What Is a Sonker and How Did It Get That Unusual Name?

·3 min read
Triple Berry Sonker
Triple Berry Sonker

Photographer: Victor Protasio Food Stylist: Chelsea Zimmer Prop Stylist: Mary Clayton Carl Jones

As a young girl growing up in Surry County, North Carolina, Emma Jean Tucker clearly recalls her mother rolling pastry each day for that night's dessert, a hot, not-quite-soupy, fruit-filled delight that her mother called cobbler but that she now knows as sonker.

"For some reason, she only called it sonker if it was made with sweet potatoes," she explains. "I never thought to ask why."

Regardless of the name, the method didn't vary: seasonal fruit, sugar, butter and water, would go into a saucepan to heat just until the sugar melted (some sugared berries went in without heating); meanwhile, an oversized sheet of pastry dough would be draped into a rectangular casserole. Once the fruit mixture had been piled into the pan, the long edges of the dough would be pulled up, galette-style, to surround the filling in a crusty wreath.

"Some families served their sonker with dip," says Tucker, referring to the warm, creamy vanilla-scented sauce that traditionally accompanies sonker. "I have a recipe for it, but we preferred ice cream."

While nearly every family in Surry and Yadkin counties in North Carolina has a generations-old recipe for sonker, the dessert isn't widely known outside of this tiny region. Similar desserts do abound—cobblers, slumps, grunts, and pandowdies are just a few of the sonker's fruit-and-dough cousins—but none have the overflowing juiciness that makes a sonker a sonker.

Another characteristic of a traditional sonker is the top crust, which, originally, was a large piece of dough laid casually atop the fruit without being crimped or decorated.

"Throwing a pie crust together was second nature to these cooks, so they'd fill it with whatever fruit was in season, and be done with it," says Marion Venable of the Surry County Historical Society. "They didn't have time to crimp the edges—the needed to move on to their next task."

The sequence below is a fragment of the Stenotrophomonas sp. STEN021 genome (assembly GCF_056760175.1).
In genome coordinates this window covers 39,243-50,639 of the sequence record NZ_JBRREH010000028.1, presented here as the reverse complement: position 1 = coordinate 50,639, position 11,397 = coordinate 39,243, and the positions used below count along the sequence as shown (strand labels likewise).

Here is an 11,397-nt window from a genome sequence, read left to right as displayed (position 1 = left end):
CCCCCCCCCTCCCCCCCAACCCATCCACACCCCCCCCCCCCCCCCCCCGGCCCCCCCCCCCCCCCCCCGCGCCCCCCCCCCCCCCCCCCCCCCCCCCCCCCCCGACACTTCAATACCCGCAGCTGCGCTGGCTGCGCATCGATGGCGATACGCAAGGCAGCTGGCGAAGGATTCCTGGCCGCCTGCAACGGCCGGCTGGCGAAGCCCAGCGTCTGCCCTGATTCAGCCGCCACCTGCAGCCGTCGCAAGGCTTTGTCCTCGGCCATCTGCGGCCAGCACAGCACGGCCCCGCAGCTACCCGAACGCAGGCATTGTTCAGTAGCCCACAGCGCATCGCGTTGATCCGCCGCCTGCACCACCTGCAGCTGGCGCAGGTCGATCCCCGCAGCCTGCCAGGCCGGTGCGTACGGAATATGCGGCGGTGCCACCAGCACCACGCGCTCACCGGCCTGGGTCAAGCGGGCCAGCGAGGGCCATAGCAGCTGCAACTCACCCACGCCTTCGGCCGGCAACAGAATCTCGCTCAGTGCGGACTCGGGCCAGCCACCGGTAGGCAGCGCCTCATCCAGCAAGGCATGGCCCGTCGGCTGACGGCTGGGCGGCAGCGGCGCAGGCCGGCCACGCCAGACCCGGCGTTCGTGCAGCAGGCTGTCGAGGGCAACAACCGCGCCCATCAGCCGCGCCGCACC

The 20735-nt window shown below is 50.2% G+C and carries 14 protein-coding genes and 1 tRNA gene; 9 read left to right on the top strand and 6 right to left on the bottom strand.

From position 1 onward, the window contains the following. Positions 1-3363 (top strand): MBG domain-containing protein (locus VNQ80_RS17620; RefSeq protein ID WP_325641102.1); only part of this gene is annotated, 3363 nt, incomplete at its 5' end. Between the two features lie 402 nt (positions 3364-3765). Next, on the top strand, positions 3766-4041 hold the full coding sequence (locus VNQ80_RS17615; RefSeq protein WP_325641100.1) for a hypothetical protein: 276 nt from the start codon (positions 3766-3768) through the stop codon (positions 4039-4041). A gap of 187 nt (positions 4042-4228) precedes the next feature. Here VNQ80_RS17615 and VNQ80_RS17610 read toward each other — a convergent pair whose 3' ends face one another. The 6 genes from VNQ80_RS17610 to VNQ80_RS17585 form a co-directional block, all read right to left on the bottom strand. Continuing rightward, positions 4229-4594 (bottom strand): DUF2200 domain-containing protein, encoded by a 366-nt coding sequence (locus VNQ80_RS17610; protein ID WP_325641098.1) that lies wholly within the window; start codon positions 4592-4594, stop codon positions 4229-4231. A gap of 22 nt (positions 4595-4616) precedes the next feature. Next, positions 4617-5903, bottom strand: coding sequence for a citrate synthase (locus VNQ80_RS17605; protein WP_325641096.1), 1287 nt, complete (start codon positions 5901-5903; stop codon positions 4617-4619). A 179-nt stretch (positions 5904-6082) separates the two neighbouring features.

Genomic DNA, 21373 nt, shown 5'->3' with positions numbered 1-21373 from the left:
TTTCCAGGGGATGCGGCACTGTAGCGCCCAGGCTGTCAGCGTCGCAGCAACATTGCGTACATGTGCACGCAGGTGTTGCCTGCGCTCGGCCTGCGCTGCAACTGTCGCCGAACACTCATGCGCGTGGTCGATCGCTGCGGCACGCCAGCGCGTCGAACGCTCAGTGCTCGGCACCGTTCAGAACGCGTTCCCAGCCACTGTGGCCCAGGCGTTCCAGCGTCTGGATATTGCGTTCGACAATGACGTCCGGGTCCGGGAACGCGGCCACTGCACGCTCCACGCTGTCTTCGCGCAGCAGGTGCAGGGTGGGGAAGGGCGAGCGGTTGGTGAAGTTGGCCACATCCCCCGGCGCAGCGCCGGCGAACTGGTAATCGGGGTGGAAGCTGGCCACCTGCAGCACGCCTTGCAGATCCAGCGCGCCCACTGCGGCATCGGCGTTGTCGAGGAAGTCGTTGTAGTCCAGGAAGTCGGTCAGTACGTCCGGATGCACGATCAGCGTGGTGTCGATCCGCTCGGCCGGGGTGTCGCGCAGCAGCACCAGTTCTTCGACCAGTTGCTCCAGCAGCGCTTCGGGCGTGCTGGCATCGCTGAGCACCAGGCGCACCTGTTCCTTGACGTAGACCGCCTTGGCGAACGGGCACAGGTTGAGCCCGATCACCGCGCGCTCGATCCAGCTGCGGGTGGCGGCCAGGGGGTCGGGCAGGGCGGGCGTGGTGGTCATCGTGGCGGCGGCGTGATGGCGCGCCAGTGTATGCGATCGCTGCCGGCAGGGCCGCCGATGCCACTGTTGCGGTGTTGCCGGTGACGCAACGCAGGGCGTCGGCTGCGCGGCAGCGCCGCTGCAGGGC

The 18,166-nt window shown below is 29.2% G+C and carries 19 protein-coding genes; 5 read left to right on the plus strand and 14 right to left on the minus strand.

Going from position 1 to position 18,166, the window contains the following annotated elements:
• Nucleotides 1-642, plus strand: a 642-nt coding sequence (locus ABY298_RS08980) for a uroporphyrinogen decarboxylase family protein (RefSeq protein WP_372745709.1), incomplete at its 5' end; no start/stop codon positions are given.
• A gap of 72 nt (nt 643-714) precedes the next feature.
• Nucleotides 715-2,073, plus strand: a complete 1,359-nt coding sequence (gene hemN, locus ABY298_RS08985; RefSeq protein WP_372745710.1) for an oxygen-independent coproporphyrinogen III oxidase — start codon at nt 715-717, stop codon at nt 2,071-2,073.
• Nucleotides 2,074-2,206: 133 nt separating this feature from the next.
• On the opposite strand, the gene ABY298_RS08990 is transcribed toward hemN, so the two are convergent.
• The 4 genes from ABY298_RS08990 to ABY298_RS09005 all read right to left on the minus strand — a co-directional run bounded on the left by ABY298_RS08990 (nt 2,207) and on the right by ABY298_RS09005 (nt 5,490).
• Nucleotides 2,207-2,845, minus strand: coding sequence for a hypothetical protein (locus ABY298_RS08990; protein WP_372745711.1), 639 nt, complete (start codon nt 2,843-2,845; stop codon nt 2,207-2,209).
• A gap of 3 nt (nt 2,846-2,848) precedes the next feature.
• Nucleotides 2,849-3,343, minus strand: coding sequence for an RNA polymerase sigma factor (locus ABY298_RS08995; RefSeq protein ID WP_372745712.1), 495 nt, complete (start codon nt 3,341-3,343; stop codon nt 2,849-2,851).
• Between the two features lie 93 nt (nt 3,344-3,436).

That unanchored crust is what probably gave sonker its name, either for its habit of sinking into the fruit—sinker morphed into sonker—or for its resemblance to a seat or saddle, which the region's Scottish settlers called a sonker.

Today, as fewer and fewer bakers can just whip up a pie crust, sonker-loving cooks are getting creative, topping their creations with everything from cobbler batter to a stiffer dough that can be dolloped atop the fruit.

"My mother and sister used dough like you'd use for biscuits," says Geneva Mabe, who has spent all of her nine decades in the area. "These days, I've taken to cheating a bit and use batter with milk, sugar, and flour."

Marshella Correa still takes the time to roll out pie dough each day at Rockford General Store, but has dispensed with the top crust altogether. "I scoop it out and flip it over for serving, so the crust ends up on top," she explains.

Sue Heckman, who makes cobbler-style sonker at Prudence McCabe Confections in Mount Airy, came up with a solution for those who prefer ice cream to dip over their sonker but don't want to run up against tradition. "We tell them to think of it as frozen dip," she laughs. "It works every time."

Explore the Sonker Trail

The eight-stop Surry Sonker Trail winds through the towns of Mount Airy, Pilot Mountain, and Dobson and provides a chance to taste—and take home—a number of sonker variations. For more information, visit sonkertrail.org.